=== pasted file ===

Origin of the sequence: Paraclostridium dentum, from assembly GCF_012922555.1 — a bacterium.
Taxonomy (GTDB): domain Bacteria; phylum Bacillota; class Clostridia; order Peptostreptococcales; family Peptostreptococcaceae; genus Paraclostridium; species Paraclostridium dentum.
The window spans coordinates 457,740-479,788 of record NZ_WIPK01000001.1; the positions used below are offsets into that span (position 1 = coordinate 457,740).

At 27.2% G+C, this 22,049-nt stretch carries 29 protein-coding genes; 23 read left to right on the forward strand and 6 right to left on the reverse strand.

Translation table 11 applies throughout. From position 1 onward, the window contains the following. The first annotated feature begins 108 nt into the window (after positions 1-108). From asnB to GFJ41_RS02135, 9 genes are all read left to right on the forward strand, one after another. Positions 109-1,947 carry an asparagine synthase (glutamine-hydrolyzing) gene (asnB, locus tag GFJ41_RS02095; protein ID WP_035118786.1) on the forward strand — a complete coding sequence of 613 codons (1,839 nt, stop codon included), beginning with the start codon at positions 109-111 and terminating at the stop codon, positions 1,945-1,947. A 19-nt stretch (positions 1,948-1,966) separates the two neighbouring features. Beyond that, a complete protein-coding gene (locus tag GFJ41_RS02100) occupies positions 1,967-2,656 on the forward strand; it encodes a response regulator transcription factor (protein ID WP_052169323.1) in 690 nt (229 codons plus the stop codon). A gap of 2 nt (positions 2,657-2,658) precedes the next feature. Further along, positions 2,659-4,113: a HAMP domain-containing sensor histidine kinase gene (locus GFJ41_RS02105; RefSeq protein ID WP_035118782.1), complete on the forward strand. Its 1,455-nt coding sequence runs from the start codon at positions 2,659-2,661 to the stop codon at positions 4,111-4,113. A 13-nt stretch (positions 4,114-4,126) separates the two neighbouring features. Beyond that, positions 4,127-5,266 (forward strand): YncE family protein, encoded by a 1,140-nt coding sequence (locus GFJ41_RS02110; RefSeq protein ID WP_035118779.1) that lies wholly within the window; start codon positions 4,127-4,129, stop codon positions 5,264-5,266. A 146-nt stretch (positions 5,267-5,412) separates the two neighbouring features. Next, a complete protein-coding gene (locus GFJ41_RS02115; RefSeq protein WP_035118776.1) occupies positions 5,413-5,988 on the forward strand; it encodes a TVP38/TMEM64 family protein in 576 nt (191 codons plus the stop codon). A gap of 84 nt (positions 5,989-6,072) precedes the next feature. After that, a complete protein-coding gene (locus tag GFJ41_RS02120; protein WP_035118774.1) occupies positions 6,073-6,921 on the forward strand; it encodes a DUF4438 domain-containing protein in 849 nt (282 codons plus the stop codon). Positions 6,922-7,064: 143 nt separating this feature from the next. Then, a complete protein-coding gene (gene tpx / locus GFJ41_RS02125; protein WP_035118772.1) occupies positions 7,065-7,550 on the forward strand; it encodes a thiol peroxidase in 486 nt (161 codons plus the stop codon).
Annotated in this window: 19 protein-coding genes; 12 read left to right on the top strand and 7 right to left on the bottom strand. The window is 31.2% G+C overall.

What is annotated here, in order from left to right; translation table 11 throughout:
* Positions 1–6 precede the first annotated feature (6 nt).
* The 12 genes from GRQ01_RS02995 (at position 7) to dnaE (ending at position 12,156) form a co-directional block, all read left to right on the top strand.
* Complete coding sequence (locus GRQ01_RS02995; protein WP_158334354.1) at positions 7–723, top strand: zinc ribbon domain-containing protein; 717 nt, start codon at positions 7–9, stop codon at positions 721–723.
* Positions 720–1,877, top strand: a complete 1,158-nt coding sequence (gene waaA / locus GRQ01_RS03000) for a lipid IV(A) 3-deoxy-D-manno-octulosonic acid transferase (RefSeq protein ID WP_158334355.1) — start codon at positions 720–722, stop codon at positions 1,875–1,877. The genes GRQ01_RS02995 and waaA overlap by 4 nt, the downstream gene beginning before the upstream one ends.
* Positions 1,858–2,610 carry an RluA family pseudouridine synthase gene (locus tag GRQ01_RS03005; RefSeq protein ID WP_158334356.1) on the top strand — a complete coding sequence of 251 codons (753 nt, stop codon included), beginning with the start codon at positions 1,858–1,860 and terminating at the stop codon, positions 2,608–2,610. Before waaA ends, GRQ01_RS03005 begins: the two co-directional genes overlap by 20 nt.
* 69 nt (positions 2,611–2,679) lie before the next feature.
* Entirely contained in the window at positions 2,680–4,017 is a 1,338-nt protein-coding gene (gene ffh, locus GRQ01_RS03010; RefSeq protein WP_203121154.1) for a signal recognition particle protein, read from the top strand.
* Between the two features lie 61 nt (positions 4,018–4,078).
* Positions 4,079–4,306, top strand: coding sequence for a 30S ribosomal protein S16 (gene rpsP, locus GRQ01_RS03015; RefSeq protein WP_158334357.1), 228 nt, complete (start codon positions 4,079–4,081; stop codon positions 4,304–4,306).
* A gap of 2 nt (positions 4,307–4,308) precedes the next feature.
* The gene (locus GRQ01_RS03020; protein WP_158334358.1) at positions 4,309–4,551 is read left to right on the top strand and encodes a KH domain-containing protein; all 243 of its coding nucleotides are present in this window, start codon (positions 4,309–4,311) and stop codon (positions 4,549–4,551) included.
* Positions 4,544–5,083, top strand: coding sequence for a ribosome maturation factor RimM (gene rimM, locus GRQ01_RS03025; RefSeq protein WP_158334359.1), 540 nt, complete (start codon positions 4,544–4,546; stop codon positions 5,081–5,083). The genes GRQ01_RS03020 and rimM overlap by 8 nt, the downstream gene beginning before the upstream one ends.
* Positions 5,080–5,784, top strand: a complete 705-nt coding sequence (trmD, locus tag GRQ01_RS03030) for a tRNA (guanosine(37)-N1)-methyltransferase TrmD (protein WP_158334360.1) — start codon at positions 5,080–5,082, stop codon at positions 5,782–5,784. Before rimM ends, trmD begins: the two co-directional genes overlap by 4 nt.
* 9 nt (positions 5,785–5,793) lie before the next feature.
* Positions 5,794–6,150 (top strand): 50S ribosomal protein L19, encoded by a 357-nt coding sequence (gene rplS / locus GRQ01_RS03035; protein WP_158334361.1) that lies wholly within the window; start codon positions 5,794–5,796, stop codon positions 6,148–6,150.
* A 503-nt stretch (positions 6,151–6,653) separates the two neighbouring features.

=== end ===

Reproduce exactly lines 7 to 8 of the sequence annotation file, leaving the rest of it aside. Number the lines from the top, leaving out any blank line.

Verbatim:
What is annotated here, in order from left to right; translation table 11 throughout:
* Positions 1–6 precede the first annotated feature (6 nt).